Catalytic iron (CI) is unbound ferric iron with the potential to generate reactive oxygen species with further deleterious vascular effects. In acute coronary syndromes, high levels of CI are linked to all-cause mortality. The prognostic impact of CI and iron metabolism in cardiogenic shock (CS) is currently undetermined. Aims of this study were to investigate the prognostic impact of CI and to identify predictors of high CI levels in patients with CS complicating acute myocardial infarction.The Intraaortic Balloon Pump in Cardiogenic Shock II (IABP-SHOCK II) trial randomized 600 patients with CS to either therapy with intraaortic balloon pump or control. In 185 of these patients, blood samples were systematically collected at baseline and day 3. CI levels were measured using a modified bleomycin detectable iron assay. Furthermore, levels of free hemoglobin, total serum iron, transferrin, total iron binding capacity, ferritin, hepcidin, and transferrin saturation were assessed.Patients with baseline CI levels in the highest quartile had a worse outcome in comparison to patients with lower CI (day 1: HR 1.91 [1.11-3.31], p=0.005; day 3: HR 2.15 [1.06-4.34], p=0.01). In multivariable Cox-regression analysis baseline CI remained an independent predictor of 30-day mortality (HR per 10LOG 2.08 [1.25-3.47], p=0.005). Predictors of CI levels on day 3 were baseline CI, bleeding events, and baseline troponin T.CI levels were associated with increased short-term mortality in CS complicating acute myocardial infarction. High levels of CI at day 3 were associated with bleeding and high troponin levels.


Thethi T.K.,Tulane University | Parsha K.,Tulane University | Rajapurkar M.,Muljibhai Patel Society for Research in Nephro Urology | Mukhopadhyay B.,Muljibhai Patel Society for Research in Nephro Urology | And 4 more authors.
Clinical Chemistry | Year: 2011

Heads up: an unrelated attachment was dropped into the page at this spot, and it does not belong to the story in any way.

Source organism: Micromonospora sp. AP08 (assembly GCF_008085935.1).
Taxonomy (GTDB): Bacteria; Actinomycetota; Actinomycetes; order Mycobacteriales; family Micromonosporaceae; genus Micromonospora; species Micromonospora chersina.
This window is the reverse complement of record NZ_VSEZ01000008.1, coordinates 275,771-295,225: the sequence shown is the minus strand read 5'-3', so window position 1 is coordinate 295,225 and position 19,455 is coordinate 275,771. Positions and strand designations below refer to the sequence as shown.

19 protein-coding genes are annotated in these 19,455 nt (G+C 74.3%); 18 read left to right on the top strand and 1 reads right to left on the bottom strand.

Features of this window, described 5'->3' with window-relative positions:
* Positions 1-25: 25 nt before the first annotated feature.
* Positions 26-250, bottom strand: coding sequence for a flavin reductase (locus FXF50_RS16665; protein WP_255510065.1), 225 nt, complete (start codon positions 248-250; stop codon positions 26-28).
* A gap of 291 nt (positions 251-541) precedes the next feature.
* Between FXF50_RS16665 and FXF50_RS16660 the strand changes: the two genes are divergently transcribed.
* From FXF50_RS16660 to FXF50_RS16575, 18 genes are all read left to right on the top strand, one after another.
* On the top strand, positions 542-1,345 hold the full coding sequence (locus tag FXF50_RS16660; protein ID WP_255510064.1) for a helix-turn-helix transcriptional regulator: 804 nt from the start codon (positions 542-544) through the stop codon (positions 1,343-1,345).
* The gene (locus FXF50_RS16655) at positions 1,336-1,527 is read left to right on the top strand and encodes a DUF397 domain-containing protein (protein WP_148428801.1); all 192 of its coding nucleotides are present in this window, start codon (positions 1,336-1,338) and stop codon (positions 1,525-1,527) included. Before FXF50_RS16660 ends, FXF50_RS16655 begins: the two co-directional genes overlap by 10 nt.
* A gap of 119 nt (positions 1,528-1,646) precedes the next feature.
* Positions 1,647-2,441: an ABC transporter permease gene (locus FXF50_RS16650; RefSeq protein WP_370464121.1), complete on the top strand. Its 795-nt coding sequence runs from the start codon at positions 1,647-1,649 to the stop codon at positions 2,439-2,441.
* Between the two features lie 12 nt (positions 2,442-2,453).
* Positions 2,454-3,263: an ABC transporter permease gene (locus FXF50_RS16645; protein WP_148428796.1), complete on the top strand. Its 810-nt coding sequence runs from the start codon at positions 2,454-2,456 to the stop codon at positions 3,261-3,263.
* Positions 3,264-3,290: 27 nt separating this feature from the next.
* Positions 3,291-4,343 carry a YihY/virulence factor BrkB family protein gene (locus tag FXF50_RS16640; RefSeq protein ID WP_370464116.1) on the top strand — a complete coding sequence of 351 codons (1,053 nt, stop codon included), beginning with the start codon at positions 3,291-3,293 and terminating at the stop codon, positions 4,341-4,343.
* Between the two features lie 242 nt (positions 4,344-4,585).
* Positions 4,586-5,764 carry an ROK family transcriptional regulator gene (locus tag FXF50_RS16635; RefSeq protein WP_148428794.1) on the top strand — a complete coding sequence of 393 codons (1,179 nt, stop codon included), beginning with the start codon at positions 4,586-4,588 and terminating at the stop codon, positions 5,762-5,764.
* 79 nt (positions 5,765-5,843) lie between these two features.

INTRODUCTION: Obesity precedes the development of many cardiovascular disease risk factors, including type 2 diabetes mellitus (DM), hypertension, and chronic kidney disease. Catalytic iron, which has been associated with these chronic diseases, may be one of the links between obesity and these multifactorial diverse disorders. OBJECTIVE: We investigated whether urinary catalytic iron is increased in obese individuals without DM and overt kidney disease. STUDY DESIGN: We measured urinary catalytic iron using established methods in 200 randomly selected individuals without DM [100 who were obese (body mass index ≥30 kg/m2) and 100 who were nonobese (body mass index ≤27)]. Participants were selected from an outpatient clinic and community setting and were part of an ongoing cross-sectional study of obesity in individuals between the ages of 18 and 70 years. RESULTS: There was a significant difference in mean (95% CI) urinary catalytic iron excretion between the obese participants and the nonobese participants, 463 (343-582) nmol/mg [52.3 (38.8-65.8) nmol/μmol] vs 197 (141-253) nmol/mg [22.3 (15.9-28.6) nmol/μmol]; P = 0.001. The significant predictors of increased urinary catalytic iron were obesity (P = 0.001) and waist-to-hip ratio (P = 0.03). CONCLUSIONS: Our study results demonstrate that obesity and waist-to-hip ratio are associated with increased urinary catalytic iron, which may be a useful marker of oxidative stress. Additional studies are needed to determine the role of catalytic iron in increased cardiovascular disease and chronic kidney disease associated with obesity. © 2010 American Association for Clinical Chemistry.